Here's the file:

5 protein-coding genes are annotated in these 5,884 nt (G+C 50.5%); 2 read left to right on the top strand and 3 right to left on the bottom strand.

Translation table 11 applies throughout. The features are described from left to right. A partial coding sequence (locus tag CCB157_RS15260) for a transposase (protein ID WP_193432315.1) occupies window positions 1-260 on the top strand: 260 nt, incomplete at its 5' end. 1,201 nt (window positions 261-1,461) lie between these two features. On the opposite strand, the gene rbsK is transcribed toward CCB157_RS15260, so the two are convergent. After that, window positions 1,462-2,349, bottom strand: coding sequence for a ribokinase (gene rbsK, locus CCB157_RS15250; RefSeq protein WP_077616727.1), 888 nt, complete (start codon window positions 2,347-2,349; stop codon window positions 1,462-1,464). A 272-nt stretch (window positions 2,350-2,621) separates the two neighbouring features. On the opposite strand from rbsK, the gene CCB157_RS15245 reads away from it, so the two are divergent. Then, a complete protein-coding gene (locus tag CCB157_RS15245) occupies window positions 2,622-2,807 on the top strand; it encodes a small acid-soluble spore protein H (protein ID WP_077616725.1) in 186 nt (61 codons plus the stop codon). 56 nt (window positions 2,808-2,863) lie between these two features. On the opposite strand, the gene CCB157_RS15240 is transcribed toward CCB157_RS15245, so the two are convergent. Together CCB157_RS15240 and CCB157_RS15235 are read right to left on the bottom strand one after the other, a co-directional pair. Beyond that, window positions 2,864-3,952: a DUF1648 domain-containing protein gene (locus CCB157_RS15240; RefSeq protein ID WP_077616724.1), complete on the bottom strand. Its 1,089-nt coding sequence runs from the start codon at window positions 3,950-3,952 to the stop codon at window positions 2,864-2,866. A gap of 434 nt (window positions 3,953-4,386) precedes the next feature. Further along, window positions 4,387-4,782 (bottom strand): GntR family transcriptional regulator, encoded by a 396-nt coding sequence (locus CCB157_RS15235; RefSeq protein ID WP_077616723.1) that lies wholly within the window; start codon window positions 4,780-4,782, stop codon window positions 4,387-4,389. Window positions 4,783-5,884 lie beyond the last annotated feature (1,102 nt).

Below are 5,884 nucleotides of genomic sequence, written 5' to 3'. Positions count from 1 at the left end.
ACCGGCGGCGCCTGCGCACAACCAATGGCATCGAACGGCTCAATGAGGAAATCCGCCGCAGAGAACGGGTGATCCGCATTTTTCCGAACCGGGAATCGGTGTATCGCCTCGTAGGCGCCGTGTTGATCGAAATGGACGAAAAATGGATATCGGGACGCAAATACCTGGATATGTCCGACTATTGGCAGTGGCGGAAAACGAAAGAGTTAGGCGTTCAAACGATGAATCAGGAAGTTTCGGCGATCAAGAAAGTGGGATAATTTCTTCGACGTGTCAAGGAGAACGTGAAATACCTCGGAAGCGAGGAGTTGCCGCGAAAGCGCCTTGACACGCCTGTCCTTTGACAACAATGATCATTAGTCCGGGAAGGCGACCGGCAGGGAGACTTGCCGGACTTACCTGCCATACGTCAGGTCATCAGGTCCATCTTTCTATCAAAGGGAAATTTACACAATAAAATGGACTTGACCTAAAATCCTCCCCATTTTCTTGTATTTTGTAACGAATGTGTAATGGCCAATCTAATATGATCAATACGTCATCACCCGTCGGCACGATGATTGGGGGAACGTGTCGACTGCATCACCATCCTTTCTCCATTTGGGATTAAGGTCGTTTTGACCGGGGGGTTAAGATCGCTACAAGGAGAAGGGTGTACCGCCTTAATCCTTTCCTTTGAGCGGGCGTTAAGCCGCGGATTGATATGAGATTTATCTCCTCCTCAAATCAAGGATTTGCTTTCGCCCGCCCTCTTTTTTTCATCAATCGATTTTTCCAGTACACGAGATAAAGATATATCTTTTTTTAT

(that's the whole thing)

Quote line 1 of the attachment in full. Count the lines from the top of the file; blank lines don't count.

5 protein-coding genes are annotated in these 5,884 nt (G+C 50.5%); 2 read left to right on the top strand and 3 right to left on the bottom strand.